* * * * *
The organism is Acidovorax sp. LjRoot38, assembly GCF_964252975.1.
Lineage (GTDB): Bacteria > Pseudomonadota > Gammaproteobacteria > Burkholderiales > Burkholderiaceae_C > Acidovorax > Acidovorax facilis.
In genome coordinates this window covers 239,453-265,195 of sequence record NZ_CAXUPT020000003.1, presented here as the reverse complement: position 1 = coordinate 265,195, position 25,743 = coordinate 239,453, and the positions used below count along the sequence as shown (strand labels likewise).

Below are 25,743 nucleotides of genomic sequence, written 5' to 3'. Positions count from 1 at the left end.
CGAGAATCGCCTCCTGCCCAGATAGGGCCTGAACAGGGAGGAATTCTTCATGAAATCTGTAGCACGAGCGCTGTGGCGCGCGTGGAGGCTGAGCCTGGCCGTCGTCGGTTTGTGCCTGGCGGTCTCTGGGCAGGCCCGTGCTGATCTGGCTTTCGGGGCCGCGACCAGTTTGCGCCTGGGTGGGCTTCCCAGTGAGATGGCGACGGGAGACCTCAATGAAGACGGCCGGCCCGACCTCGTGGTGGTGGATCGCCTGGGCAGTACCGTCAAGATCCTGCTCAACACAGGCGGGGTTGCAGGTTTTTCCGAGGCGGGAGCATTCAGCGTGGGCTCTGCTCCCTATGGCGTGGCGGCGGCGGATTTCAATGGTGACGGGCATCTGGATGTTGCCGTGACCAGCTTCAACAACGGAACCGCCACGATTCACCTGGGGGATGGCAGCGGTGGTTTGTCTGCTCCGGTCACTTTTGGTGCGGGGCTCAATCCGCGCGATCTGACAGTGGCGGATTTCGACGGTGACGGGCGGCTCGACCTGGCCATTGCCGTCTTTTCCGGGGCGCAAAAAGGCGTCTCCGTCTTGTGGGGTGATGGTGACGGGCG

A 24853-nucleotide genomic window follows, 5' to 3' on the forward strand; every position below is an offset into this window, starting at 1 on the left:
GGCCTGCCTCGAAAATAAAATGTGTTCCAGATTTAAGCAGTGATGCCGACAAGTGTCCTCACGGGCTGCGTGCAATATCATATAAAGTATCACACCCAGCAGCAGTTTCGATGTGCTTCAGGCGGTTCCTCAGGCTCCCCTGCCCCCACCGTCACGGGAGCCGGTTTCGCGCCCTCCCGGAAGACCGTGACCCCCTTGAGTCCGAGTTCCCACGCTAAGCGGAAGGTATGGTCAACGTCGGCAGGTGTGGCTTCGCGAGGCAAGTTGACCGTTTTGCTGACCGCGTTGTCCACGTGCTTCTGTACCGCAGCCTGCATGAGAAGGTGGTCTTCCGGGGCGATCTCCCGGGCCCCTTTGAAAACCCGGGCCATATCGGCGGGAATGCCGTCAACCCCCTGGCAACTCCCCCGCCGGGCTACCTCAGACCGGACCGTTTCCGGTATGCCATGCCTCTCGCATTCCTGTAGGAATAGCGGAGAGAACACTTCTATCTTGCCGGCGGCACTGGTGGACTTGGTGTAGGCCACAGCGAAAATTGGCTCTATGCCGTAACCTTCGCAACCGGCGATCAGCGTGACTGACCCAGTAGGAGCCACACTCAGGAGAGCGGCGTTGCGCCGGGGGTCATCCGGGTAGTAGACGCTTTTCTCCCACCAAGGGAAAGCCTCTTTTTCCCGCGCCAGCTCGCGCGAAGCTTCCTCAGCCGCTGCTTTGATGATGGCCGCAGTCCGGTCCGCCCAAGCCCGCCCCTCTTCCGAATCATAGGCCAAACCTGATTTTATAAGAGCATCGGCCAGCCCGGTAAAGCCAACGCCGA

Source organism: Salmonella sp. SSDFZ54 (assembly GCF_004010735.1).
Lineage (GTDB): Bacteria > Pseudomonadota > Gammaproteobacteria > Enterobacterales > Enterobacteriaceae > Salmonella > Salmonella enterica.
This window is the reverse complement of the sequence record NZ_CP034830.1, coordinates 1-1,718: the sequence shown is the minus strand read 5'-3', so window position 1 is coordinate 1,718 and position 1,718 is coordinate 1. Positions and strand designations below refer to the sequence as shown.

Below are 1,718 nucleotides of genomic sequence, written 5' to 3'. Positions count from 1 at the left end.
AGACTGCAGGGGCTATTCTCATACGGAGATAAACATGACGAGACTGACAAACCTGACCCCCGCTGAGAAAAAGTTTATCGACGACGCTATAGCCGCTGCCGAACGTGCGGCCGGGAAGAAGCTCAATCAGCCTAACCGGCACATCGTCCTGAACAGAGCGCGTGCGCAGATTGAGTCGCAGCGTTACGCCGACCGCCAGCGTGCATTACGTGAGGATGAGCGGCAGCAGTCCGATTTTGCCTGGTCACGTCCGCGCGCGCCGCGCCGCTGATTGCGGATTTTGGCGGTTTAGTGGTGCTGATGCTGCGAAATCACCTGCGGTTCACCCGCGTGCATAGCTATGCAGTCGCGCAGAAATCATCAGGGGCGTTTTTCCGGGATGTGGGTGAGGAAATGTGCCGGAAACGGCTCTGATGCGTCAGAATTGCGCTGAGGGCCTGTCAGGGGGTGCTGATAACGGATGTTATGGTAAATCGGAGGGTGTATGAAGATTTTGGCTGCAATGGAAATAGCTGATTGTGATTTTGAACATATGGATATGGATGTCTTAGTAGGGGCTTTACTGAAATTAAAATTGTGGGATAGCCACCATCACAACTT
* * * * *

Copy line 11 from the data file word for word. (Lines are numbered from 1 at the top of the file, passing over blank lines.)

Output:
Below are 1,718 nucleotides of genomic sequence, written 5' to 3'. Positions count from 1 at the left end.